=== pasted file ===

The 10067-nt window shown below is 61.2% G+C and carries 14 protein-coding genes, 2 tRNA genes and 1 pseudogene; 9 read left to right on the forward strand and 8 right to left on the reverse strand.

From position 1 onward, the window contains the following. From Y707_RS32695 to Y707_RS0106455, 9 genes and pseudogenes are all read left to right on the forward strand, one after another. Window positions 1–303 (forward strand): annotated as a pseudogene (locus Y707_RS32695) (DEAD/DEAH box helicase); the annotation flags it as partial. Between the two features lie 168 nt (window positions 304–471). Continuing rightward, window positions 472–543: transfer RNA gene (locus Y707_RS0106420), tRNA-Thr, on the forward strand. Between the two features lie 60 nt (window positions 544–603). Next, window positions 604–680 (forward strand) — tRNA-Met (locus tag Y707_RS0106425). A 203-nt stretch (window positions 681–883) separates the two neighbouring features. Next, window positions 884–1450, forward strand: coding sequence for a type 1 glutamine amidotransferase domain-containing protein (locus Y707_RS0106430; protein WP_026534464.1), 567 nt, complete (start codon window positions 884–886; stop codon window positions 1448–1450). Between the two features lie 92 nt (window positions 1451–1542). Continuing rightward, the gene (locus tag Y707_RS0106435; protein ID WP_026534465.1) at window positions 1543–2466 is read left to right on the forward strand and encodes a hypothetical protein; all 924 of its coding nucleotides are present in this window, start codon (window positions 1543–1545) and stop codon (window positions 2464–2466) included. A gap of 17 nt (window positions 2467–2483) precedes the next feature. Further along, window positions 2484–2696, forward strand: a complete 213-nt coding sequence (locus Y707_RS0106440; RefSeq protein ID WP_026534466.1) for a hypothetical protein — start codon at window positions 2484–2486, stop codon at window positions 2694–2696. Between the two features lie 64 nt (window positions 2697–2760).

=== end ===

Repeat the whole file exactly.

The 10067-nt window shown below is 61.2% G+C and carries 14 protein-coding genes, 2 tRNA genes and 1 pseudogene; 9 read left to right on the forward strand and 8 right to left on the reverse strand.

From position 1 onward, the window contains the following. From Y707_RS32695 to Y707_RS0106455, 9 genes and pseudogenes are all read left to right on the forward strand, one after another. Window positions 1–303 (forward strand): annotated as a pseudogene (locus Y707_RS32695) (DEAD/DEAH box helicase); the annotation flags it as partial. Between the two features lie 168 nt (window positions 304–471). Continuing rightward, window positions 472–543: transfer RNA gene (locus Y707_RS0106420), tRNA-Thr, on the forward strand. Between the two features lie 60 nt (window positions 544–603). Next, window positions 604–680 (forward strand) — tRNA-Met (locus tag Y707_RS0106425). A 203-nt stretch (window positions 681–883) separates the two neighbouring features. Next, window positions 884–1450, forward strand: coding sequence for a type 1 glutamine amidotransferase domain-containing protein (locus Y707_RS0106430; protein WP_026534464.1), 567 nt, complete (start codon window positions 884–886; stop codon window positions 1448–1450). Between the two features lie 92 nt (window positions 1451–1542). Continuing rightward, the gene (locus tag Y707_RS0106435; protein ID WP_026534465.1) at window positions 1543–2466 is read left to right on the forward strand and encodes a hypothetical protein; all 924 of its coding nucleotides are present in this window, start codon (window positions 1543–1545) and stop codon (window positions 2464–2466) included. A gap of 17 nt (window positions 2467–2483) precedes the next feature. Further along, window positions 2484–2696, forward strand: a complete 213-nt coding sequence (locus Y707_RS0106440; RefSeq protein ID WP_026534466.1) for a hypothetical protein — start codon at window positions 2484–2486, stop codon at window positions 2694–2696. Between the two features lie 64 nt (window positions 2697–2760).